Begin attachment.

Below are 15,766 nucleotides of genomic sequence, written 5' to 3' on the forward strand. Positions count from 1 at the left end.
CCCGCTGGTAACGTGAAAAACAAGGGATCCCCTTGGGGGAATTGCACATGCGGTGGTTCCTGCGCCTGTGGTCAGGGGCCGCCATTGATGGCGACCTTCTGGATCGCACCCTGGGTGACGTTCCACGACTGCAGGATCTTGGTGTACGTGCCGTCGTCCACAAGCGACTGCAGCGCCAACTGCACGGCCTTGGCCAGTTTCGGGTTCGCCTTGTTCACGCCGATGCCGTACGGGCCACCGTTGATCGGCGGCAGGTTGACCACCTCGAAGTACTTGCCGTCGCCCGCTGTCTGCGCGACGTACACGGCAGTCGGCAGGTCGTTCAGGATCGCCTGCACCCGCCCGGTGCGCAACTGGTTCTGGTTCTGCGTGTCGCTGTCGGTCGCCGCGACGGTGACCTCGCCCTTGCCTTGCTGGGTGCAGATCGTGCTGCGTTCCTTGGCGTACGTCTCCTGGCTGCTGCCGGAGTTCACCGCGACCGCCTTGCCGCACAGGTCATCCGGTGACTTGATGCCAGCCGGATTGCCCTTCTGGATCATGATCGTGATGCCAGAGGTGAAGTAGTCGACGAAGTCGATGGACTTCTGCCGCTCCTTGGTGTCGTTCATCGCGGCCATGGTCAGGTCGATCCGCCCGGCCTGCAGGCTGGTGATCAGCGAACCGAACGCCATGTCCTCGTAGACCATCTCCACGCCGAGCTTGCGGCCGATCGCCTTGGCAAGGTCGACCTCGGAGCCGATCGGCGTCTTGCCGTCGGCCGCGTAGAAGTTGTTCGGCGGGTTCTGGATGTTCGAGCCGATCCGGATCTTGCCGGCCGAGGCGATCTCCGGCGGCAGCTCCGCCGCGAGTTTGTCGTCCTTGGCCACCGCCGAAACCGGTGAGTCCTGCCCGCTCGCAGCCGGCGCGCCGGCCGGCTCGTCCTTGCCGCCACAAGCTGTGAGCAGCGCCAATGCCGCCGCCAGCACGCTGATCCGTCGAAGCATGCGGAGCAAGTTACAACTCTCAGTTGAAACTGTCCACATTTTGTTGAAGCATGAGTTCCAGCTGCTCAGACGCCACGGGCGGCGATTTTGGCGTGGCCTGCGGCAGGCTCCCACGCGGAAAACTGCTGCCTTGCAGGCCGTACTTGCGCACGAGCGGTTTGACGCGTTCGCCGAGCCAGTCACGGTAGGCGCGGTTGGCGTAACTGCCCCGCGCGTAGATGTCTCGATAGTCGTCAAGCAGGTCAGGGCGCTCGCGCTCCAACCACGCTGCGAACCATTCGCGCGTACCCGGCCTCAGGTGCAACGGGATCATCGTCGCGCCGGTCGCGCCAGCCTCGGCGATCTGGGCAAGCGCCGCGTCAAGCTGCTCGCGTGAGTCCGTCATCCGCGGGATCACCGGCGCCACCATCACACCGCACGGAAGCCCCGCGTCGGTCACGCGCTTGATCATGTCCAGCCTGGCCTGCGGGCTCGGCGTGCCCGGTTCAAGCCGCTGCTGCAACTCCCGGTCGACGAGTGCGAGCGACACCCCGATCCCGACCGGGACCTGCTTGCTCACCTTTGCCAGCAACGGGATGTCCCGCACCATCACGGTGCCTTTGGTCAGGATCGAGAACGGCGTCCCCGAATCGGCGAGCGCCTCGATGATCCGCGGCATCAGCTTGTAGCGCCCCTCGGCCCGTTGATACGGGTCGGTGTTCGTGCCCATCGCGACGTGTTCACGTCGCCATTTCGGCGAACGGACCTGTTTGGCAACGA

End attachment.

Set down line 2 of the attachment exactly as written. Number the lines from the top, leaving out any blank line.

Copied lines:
CCCGCTGGTAACGTGAAAAACAAGGGATCCCCTTGGGGGAATTGCACATGCGGTGGTTCCTGCGCCTGTGGTCAGGGGCCGCCATTGATGGCGACCTTCTGGATCGCACCCTGGGTGACGTTCCACGACTGCAGGATCTTGGTGTACGTGCCGTCGTCCACAAGCGACTGCAGCGCCAACTGCACGGCCTTGGCCAGTTTCGGGTTCGCCTTGTTCACGCCGATGCCGTACGGGCCACCGTTGATCGGCGGCAGGTTGACCACCTCGAAGTACTTGCCGTCGCCCGCTGTCTGCGCGACGTACACGGCAGTCGGCAGGTCGTTCAGGATCGCCTGCACCCGCCCGGTGCGCAACTGGTTCTGGTTCTGCGTGTCGCTGTCGGTCGCCGCGACGGTGACCTCGCCCTTGCCTTGCTGGGTGCAGATCGTGCTGCGTTCCTTGGCGTACGTCTCCTGGCTGCTGCCGGAGTTCACCGCGACCGCCTTGCCGCACAGGTCATCCGGTGACTTGATGCCAGCCGGATTGCCCTTCTGGATCATGATCGTGATGCCAGAGGTGAAGTAGTCGACGAAGTCGATGGACTTCTGCCGCTCCTTGGTGTCGTTCATCGCGGCCATGGTCAGGTCGATCCGCCCGGCCTGCAGGCTGGTGATCAGCGAACCGAACGCCATGTCCTCGTAGACCATCTCCACGCCGAGCTTGCGGCCGATCGCCTTGGCAAGGTCGACCTCGGAGCCGATCGGCGTCTTGCCGTCGGCCGCGTAGAAGTTGTTCGGCGGGTTCTGGATGTTCGAGCCGATCCGGATCTTGCCGGCCGAGGCGATCTCCGGCGGCAGCTCCGCCGCGAGTTTGTCGTCCTTGGCCACCGCCGAAACCGGTGAGTCCTGCCCGCTCGCAGCCGGCGCGCCGGCCGGCTCGTCCTTGCCGCCACAAGCTGTGAGCAGCGCCAATGCCGCCGCCAGCACGCTGATCCGTCGAAGCATGCGGAGCAAGTTACAACTCTCAGTTGAAACTGTCCACATTTTGTTGAAGCATGAGTTCCAGCTGCTCAGACGCCACGGGCGGCGATTTTGGCGTGGCCTGCGGCAGGCTCCCACGCGGAAAACTGCTGCCTTGCAGGCCGTACTTGCGCACGAGCGGTTTGACGCGTTCGCCGAGCCAGTCACGGTAGGCGCGGTTGGCGTAACTGCCCCGCGCGTAGATGTCTCGATAGTCGTCAAGCAGGTCAGGGCGCTCGCGCTCCAACCACGCTGCGAACCATTCGCGCGTACCCGGCCTCAGGTGCAACGGGATCATCGTCGCGCCGGTCGCGCCAGCCTCGGCGATCTGGGCAAGCGCCGCGTCAAGCTGCTCGCGTGAGTCCGTCATCCGCGGGATCACCGGCGCCACCATCACACCGCACGGAAGCCCCGCGTCGGTCACGCGCTTGATCATGTCCAGCCTGGCCTGCGGGCTCGGCGTGCCCGGTTCAAGCCGCTGCTGCAACTCCCGGTCGACGAGTGCGAGCGACACCCCGATCCCGACCGGGACCTGCTTGCTCACCTTTGCCAGCAACGGGATGTCCCGCACCATCACGGTGCCTTTGGTCAGGATCGAGAACGGCGTCCCCGAATCGGCGAGCGCCTCGATGATCCGCGGCATCAGCTTGTAGCGCCCCTCGGCCCGTTGATACGGGTCGGTGTTCGTGCCCATCGCGACGTGTTCACGTCGCCATTTCGGCGAACGGACCTGTTTGGCAACGA